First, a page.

DENVER — Thunderstorms are huge. Sometimes they can be seen from more than 100 miles away, but most storm chasers are interested in seeing what happens near the updraft base.
That is the part of the storm that has incredible structure to the clouds, and it is also where funnels and tornadoes are most likely to happen. To see that part of the storm, you have to get close.
And that's the basis for storm chasing.
A storm chaser is a person who recognizes and admires the beauty in severe weather, which some consider to be dark and ominous. They love it so much, they will seek these storms out as much as they can.
“I think it’s just a natural curiosity," veteran storm chaser Roger Hill said.
He and his wife -- who is also a storm chaser -- organize a convention in Denver every year called ChaserCon. It started in 1998 because of their passion for storms, and now in its final year, the couple wants storm chasers to get back to their roots.
“Forget about who has a better angle. Forget about whose forecast was better. Forget about who's on social media," said Caryn Hill. "Rely on your passion, because that’s the reason why you’re out there.”
Roger Hill says there is a unique passion that drives a person to follow a storm, but he feels some of that is being lost it today’s fast-paced world fueled by the need for social media gratification.
“Watch the storm develop, watch it mature, watch how it reacts with the countryside," he said. "Look at all the pretty colors around with the sun getting a low angle in the sky. And watch what colors the clouds turn.
"Just watch. Just watch with your eyes and not worry about a camera lens or anything else. Just get out and enjoy it.”
Caryn Hill said that storm chasing is not supposed to be fast-paced and stressful. It is supposed to slow down and alleviate the stress in your life.
What is ChaserCon?
More than 200 storm chasers have been attending this conference every year since 1998. It was held in Oklahoma City one year, and it was in Wichita in 2019, but every other year it's been held in Denver.
"We have it in January to re-energize chasers out who are usually dealing with storm deprivation syndrome by that time," Roger Hill said.
Roger created ChaserCon at his house in Bennett 22 years ago with another local Colorado chaser named Tim Samaras. Hill said he didn't really know Samaras too well until they started doing ChaserCon together. They grew to become close friends.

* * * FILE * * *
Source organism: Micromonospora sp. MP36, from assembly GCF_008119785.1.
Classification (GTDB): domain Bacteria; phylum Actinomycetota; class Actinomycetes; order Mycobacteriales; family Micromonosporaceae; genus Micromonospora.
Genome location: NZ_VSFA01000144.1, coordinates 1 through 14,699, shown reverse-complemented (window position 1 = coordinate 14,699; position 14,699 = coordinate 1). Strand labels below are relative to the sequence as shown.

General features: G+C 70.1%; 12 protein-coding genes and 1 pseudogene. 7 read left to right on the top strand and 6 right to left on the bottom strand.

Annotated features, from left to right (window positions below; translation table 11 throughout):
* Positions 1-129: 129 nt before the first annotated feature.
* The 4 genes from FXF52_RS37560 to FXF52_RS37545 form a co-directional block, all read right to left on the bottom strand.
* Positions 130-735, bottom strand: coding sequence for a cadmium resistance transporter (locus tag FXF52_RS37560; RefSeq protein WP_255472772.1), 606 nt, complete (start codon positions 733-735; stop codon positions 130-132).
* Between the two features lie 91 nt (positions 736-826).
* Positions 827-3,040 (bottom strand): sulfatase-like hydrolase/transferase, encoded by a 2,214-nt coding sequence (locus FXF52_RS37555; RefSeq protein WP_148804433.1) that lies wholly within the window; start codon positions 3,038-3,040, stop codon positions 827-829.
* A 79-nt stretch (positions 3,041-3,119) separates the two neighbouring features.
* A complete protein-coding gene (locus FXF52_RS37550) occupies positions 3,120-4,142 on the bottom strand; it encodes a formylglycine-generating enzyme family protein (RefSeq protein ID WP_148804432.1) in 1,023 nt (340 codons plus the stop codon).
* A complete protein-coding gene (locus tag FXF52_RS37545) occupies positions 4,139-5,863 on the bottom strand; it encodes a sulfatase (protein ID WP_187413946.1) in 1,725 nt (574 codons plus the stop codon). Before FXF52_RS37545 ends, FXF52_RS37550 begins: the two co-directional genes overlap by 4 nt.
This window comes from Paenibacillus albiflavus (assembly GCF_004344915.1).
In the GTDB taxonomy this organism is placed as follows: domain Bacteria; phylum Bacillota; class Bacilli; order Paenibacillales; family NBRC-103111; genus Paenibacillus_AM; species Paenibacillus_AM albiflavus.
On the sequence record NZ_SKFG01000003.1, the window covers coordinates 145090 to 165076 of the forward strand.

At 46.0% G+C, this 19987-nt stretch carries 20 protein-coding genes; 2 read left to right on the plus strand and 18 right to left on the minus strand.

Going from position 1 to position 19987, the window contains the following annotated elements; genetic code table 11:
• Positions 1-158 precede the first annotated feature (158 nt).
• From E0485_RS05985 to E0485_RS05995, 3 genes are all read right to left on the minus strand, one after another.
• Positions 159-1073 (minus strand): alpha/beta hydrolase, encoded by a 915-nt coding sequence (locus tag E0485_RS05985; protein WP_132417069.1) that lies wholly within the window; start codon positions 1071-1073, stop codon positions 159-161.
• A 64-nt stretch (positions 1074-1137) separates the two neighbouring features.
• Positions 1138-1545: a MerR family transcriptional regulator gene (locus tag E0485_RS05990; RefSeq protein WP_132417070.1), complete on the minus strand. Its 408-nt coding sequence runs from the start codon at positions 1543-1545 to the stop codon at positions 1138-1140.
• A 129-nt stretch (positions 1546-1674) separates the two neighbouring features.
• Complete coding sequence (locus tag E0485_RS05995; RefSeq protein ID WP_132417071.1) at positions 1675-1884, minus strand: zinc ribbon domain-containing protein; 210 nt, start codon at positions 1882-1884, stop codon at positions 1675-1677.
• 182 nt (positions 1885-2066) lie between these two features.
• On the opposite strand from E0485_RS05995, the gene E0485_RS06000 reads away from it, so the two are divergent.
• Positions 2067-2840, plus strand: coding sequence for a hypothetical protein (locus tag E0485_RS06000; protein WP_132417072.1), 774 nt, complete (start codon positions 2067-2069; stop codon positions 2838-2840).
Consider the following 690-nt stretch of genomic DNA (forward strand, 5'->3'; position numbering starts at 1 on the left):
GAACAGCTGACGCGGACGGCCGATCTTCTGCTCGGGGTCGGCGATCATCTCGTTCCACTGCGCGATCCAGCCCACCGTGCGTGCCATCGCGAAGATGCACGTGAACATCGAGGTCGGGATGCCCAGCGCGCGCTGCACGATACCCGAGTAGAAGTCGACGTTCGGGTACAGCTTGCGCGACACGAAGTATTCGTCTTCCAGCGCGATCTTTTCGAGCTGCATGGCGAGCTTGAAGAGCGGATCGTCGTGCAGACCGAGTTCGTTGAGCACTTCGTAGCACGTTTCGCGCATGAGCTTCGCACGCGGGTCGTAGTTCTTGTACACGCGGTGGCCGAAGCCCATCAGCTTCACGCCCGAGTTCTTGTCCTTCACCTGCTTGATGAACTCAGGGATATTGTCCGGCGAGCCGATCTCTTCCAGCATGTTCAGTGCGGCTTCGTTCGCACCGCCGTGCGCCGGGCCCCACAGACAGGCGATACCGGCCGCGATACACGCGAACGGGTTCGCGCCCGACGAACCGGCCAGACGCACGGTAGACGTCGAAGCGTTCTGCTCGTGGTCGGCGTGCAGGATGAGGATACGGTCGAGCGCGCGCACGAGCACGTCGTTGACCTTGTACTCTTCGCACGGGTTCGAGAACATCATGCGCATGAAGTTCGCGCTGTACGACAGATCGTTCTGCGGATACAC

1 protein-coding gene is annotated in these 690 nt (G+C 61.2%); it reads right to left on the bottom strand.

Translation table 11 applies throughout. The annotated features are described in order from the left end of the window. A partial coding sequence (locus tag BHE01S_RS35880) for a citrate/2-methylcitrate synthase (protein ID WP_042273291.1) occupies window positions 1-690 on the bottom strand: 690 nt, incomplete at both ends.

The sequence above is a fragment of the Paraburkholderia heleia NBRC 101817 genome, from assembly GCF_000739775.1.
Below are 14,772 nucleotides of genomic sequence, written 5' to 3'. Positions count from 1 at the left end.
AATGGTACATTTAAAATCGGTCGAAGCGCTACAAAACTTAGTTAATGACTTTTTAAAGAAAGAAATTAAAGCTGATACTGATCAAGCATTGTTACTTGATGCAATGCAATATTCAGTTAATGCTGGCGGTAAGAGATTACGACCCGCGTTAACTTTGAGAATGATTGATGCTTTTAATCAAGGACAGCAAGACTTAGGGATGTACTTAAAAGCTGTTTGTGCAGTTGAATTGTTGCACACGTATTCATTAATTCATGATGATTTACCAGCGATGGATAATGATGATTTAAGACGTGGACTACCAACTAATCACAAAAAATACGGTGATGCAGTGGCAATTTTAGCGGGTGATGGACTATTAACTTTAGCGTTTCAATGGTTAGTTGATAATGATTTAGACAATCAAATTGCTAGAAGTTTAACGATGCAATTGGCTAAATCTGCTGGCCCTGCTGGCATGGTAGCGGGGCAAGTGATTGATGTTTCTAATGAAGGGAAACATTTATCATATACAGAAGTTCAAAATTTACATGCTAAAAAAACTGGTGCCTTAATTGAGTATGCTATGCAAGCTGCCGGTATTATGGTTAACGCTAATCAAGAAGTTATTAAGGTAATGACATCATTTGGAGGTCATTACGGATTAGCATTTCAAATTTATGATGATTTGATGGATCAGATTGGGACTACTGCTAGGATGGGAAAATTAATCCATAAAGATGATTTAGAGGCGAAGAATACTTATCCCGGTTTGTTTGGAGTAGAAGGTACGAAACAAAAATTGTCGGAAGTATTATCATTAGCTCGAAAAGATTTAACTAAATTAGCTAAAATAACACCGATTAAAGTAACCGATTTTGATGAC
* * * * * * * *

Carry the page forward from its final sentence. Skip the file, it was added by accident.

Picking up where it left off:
“Storm chasing is like a brotherhood,” Roger Hill said.
ChaserCon became their tradition, and something that other storm chasers looked forward to as winter weather winds down and heads toward the spring.
The ChaserCon tradition almost came to an end in 2013 when Samara was killed while launching a research probe into the El Reno tornado in Oklahoma.
“Caryn and I both knew that Tim would want ChaserCon to continue,” Roger Hill said.
So they’ve kept it going for several more years, but this Saturday they will tell the chaser community that they're closing the doors on ChaserCon for good.
“It’s really going to be hard to do it with a dry eye, it really will," Roger Hill said.
He said that organizing ChaserCon had become a full-time job for him and Caryn, who want to spend more time traveling the country together outside of storm season.
They also say they had taken a financial loss on the conference a few years.
The Hills own the trademark on the name ChaserCon and say they don't want anyone to take the reins and continue the tradition, but they said they would be thrilled to see someone start a similar event in the future.
There are only a limited amount of spots left in this final ChaserCon. You can try to register for one of those positions until midnight Wednesday, or show up at the Doubletree Hotel in Stapleton North at 7 a.m. Saturday to try to get in as a walk-in.
Those walk-ins will have to be denied if the capacity for the conference room has already been reached.
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